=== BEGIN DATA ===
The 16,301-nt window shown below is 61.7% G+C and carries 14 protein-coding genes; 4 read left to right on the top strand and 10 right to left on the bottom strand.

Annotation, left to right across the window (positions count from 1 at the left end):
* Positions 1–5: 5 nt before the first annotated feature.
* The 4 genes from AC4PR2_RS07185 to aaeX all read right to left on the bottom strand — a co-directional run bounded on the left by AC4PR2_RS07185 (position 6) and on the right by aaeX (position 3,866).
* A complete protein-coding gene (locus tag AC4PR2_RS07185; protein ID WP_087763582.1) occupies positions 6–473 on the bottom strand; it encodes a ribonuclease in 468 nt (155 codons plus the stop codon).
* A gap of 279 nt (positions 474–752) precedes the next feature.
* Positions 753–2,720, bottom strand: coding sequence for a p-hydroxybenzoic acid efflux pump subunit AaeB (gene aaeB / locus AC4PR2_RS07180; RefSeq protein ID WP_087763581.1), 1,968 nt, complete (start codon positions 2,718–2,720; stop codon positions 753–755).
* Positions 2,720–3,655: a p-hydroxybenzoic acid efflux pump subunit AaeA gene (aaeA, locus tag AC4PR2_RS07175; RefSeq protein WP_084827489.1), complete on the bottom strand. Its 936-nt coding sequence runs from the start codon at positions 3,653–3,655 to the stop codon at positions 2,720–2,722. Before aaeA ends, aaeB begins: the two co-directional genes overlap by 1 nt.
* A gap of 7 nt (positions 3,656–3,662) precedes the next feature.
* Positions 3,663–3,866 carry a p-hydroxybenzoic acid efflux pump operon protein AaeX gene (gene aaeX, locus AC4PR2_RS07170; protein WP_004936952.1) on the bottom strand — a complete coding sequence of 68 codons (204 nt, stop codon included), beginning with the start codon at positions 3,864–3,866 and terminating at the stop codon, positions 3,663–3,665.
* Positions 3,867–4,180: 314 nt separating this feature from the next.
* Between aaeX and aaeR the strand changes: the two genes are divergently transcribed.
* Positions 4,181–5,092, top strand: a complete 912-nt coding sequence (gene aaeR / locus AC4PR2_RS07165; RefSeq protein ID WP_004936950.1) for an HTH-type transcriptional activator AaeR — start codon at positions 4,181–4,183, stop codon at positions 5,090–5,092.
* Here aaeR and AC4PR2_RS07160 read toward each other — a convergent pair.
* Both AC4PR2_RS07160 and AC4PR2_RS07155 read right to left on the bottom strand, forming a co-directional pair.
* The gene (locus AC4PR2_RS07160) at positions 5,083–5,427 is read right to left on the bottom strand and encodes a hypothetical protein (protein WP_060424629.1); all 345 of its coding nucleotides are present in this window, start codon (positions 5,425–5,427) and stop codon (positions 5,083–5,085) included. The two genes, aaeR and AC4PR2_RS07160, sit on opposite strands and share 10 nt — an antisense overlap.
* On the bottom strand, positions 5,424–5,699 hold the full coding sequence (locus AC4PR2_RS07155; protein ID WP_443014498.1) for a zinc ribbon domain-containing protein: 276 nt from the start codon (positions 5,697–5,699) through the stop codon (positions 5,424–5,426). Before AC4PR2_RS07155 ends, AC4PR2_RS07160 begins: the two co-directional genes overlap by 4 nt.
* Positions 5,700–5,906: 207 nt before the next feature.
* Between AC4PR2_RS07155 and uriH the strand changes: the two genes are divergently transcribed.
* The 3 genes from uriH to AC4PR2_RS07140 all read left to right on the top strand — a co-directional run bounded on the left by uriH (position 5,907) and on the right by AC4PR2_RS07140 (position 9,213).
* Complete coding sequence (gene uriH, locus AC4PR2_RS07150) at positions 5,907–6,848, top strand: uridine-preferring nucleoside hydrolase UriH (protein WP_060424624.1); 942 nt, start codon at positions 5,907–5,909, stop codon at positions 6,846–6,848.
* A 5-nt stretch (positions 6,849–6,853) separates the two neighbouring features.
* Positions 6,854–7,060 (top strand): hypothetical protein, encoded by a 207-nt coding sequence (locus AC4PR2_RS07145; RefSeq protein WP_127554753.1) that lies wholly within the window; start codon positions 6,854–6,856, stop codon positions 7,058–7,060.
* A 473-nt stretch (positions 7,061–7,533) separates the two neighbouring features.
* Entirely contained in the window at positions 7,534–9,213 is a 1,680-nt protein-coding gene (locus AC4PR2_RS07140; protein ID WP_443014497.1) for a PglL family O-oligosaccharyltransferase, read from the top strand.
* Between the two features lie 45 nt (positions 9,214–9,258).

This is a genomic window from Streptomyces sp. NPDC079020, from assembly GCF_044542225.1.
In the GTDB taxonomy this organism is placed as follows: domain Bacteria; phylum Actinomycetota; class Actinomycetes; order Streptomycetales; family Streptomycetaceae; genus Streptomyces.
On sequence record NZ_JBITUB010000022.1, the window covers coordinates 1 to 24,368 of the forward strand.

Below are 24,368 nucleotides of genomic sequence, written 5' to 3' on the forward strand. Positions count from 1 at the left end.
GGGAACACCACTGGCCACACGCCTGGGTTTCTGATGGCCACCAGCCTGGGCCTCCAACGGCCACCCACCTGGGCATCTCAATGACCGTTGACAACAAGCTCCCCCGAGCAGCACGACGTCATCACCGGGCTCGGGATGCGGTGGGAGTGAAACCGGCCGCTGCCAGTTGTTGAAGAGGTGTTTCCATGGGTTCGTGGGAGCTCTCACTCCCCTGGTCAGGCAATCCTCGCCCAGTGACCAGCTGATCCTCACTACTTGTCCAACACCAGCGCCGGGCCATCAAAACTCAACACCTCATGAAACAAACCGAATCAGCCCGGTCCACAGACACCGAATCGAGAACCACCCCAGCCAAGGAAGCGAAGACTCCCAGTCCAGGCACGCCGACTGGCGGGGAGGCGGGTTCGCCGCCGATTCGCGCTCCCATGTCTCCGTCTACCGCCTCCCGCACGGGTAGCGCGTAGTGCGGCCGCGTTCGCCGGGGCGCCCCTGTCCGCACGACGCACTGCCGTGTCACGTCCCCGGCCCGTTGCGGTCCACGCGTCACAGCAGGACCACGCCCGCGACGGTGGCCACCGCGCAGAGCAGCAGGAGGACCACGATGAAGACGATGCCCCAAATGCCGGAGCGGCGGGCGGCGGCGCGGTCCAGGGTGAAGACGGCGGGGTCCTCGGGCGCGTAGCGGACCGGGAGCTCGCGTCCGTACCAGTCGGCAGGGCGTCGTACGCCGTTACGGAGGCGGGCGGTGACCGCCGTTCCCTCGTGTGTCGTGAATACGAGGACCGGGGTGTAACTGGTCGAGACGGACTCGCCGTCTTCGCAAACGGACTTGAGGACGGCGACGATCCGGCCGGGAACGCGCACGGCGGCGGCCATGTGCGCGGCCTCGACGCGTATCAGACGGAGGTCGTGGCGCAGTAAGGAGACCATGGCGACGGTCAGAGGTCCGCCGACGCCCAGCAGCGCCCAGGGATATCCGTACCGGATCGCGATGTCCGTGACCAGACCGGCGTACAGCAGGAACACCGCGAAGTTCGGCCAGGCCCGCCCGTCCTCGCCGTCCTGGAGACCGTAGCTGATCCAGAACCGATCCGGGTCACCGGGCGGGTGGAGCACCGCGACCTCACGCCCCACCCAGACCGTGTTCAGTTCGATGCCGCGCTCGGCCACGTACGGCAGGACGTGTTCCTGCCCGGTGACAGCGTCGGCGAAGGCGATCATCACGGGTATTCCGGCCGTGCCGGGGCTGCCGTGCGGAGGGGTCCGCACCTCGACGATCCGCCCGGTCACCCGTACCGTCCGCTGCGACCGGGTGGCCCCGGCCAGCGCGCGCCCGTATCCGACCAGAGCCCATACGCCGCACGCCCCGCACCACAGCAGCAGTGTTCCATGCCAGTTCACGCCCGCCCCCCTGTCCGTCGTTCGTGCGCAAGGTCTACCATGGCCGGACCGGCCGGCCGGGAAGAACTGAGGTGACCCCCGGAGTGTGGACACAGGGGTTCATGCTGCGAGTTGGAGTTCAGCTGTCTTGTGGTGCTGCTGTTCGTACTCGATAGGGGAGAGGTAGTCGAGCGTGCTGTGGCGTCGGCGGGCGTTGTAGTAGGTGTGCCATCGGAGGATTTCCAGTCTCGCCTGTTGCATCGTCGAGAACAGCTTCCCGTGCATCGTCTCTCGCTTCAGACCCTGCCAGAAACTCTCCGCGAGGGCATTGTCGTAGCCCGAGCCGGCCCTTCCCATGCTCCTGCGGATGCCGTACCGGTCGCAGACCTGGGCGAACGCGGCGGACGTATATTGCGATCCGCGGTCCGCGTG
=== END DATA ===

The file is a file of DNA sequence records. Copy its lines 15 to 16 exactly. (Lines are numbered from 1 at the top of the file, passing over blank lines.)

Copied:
* Both AC4PR2_RS07160 and AC4PR2_RS07155 read right to left on the bottom strand, forming a co-directional pair.
* The gene (locus AC4PR2_RS07160) at positions 5,083–5,427 is read right to left on the bottom strand and encodes a hypothetical protein (protein WP_060424629.1); all 345 of its coding nucleotides are present in this window, start codon (positions 5,425–5,427) and stop codon (positions 5,083–5,085) included. The two genes, aaeR and AC4PR2_RS07160, sit on opposite strands and share 10 nt — an antisense overlap.